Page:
14. 14.
    Geisler C, Jarvis DL (2016) Rhabdovirus-like endogenous viral elements in the genome of Spodoptera frugiperda insect cells are actively transcribed: implications for adventitious virus detection. Biologicals 44(4):219–225CrossRefPubMedPubMedCentralGoogle Scholar
  15. 15.
    Økland AL et al (2014) Genomic characterization and phylogenetic position of two new species in Rhabdoviridae infecting the parasitic Copepod, Salmon louse (Lepeophtheirus salmonis). PLoS One 9(11):e112517CrossRefPubMedPubMedCentralGoogle Scholar
  16. 16.
    Altschul SF et al (1990) Basic local alignment search tool. J Mol Biol 215(3):403–410CrossRefPubMedGoogle Scholar
  17. 17.
    Hall TA (1999) BioEdit: a user-friendly biological sequence alignment editor and analysis program for Windows 95/98/NT. Nucleic Acids Symp Ser 41:95–98Google Scholar
  18. 18.
    Nolden T et al (2016) Reverse genetics in high throughput: rapid generation of complete negative strand RNA virus cDNA clones and recombinant viruses thereof. Sci Rep 6:23887CrossRefPubMedPubMedCentralGoogle Scholar
  19. 19.
    Walker PJ et al (1994) Structural and antigenic analysis of the nucleoprotein of bovine ephemeral fever rhabdovirus. J Gen Virol 75(Pt 8):1889–1899CrossRefPubMedGoogle Scholar
  20. 20.
    Freed EO (2002) Viral late domains. J Virol 76(10):4679–4687CrossRefPubMedPubMedCentralGoogle Scholar
  21. 21.
    Quan P-L et al (2010) Moussa virus: a new member of the Rhabdoviridae family isolated from Culex decens mosquitoes in Cote d’Ivoire. Virus Res 147(1):17–24CrossRefPubMedGoogle Scholar
  22. 22.
    Tao J-J et al (2008) Genomic sequence of mandarin fish rhabdovirus with an unusual small non-transcriptional ORF. Virus Res 132(1):86–96CrossRefPubMedGoogle Scholar
  23. 23.
    Walker PJ et al (2015) Evolution of genome size and complexity in the Rhabdoviridae. PLoS Pathog 11(2):e1004664CrossRefPubMedPubMedCentralGoogle Scholar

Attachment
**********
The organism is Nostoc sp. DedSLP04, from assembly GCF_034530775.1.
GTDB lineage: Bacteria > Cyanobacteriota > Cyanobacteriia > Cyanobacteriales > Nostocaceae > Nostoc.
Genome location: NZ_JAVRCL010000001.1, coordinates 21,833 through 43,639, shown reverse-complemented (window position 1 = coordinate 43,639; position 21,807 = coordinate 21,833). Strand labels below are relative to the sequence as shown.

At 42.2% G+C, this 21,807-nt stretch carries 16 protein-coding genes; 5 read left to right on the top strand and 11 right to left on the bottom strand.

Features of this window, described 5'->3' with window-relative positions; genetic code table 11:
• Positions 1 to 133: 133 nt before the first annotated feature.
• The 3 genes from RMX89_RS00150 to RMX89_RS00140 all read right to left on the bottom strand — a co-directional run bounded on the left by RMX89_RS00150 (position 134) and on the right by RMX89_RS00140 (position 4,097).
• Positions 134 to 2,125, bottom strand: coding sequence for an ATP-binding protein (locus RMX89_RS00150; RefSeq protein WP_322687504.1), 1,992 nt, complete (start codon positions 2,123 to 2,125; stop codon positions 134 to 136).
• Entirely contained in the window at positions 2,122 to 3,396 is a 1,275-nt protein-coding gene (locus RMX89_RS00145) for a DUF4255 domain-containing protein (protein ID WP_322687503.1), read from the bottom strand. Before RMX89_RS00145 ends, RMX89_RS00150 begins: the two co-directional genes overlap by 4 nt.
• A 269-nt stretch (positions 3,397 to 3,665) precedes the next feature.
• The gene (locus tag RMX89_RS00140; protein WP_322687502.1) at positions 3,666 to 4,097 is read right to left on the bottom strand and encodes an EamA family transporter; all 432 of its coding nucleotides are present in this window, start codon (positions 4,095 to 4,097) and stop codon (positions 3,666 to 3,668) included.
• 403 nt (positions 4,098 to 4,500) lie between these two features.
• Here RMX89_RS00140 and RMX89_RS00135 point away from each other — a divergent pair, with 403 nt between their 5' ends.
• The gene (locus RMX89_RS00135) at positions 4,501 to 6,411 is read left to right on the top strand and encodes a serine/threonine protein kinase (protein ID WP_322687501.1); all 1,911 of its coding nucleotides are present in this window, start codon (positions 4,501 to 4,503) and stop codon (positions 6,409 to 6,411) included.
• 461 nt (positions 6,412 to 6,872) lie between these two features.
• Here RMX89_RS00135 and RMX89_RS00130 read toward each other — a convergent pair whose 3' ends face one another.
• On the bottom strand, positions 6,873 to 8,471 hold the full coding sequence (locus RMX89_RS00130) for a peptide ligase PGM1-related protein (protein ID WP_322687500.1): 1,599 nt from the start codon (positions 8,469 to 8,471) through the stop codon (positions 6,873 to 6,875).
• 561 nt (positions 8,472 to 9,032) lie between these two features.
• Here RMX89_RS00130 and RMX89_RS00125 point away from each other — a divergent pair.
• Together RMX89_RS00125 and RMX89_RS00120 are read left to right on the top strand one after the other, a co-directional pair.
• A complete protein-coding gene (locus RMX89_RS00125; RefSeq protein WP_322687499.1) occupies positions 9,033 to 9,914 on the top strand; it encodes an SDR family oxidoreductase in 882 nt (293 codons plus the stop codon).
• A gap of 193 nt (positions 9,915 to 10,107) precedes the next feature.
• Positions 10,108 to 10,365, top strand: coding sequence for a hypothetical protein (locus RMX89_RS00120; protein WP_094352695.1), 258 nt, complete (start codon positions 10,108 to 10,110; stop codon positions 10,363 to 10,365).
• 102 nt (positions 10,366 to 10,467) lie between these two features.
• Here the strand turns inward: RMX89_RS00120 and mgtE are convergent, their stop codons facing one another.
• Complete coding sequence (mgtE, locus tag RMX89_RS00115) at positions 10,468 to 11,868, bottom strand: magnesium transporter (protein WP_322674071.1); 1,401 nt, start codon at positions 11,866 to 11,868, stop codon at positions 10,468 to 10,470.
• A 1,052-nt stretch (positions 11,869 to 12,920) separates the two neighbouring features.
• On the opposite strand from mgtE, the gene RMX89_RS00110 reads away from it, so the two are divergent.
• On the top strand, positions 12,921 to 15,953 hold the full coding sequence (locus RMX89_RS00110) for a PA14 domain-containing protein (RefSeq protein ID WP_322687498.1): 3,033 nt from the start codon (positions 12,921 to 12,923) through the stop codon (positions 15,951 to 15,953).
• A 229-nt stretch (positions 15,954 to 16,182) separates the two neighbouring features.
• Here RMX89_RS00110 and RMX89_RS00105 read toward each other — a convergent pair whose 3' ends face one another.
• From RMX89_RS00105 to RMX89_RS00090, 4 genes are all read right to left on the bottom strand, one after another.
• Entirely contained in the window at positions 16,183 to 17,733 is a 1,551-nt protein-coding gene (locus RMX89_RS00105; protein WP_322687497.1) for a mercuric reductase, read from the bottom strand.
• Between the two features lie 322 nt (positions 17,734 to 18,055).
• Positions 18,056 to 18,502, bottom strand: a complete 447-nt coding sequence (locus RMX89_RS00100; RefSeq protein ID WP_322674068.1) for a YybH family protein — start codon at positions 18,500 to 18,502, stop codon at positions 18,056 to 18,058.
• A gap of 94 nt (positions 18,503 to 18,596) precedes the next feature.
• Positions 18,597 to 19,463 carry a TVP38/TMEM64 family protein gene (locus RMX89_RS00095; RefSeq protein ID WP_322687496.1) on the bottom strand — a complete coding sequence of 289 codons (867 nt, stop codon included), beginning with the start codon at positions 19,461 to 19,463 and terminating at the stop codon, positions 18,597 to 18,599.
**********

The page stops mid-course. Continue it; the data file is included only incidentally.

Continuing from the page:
24. 24.
    Springfeld C, Darai G, Cattaneo R (2005) Characterization of the Tupaia rhabdovirus genome reveals a long open reading frame overlapping with P and a novel gene encoding a small hydrophobic protein. J Virol 79(11):6781–6790CrossRefPubMedPubMedCentralGoogle Scholar
  25. 25.
    Walker PJ et al (2011) Rhabdovirus accessory genes. Virus Res 162(1):110–125CrossRefPubMedGoogle Scholar
  26. 26.
    Quan P-L et al (2011) Genetic characterization of K13965, a strain of Oak Vale virus from Western Australia. Virus Res 160(1):206–213CrossRefPubMedPubMedCentralGoogle Scholar
  27. 27.
    Gubala A et al (2010) Ngaingan virus, a macropod-associated rhabdovirus, contains a second glycoprotein gene and seven novel open reading frames. Virology 399(1):98–108CrossRefPubMedGoogle Scholar
  28. 28.
    Gubala A et al (2011) Tibrogargan and coastal plains rhabdoviruses: genomic characterization, evolution of novel genes and seroprevalence in Australian livestock. J Gen Virol 92(9):2160–2170CrossRefPubMedGoogle Scholar
  29. 29.
    Allison AB et al (2011) Characterization of Durham virus, a novel rhabdovirus that encodes both a C and SH protein. Virus Res 155(1):112–122CrossRefPubMedGoogle Scholar
  30. 30.
    Poch O et al (1990) Sequence comparison of five polymerases (L proteins) of unsegmented negative-strand RNA viruses: theoretical assignment of functional domains. J Gen Virol 71(5):1153–1162CrossRefPubMedGoogle Scholar
  31. 31.
    Capella-Gutiérrez S, Silla-Martínez JM, Gabaldón T (2009) trimAl: a tool for automated alignment trimming in large-scale phylogenetic analyses. Bioinformatics 25(15):1972–1973CrossRefPubMedPubMedCentralGoogle Scholar
  32. 32.
    Stamatakis A (2014) RAxML version 8: a tool for phylogenetic analysis and post-analysis of large phylogenies. Bioinformatics 30(9):1312–1313CrossRefPubMedPubMedCentralGoogle Scholar
  33. 33.
    Le SQ, Gascuel O (2008) An improved general amino acid replacement matrix. Mol Biol Evol 25(7):1307–1320CrossRefPubMedGoogle Scholar
  34. 34.
    Øvergård A-C et al (2017) RNAi-mediated treatment of two vertically transmitted rhabdovirus infecting the salmon louse (Lepeophtheirus Salmonis). Sci Rep 7(1):14030CrossRefPubMedPubMedCentralGoogle Scholar

Copyright information

© The Author(s) 2018

Open AccessThis article is distributed under the terms of the Creative Commons Attribution 4.0 International License (, which permits unrestricted use, distribution, and reproduction in any medium, provided you give appropriate credit to the original author(s) and the source, provide a link to the Creative Commons license, and indicate if changes were made.

Authors and Affiliations

  • Arnfinn Lodden Økland
    • 1
  • Renate Hvidsten Skoge
    • 1
  • Are Nylund
    • 1
  1. 1.Department of BiologyUniversity of BergenBergenNorway

Personalised recommendations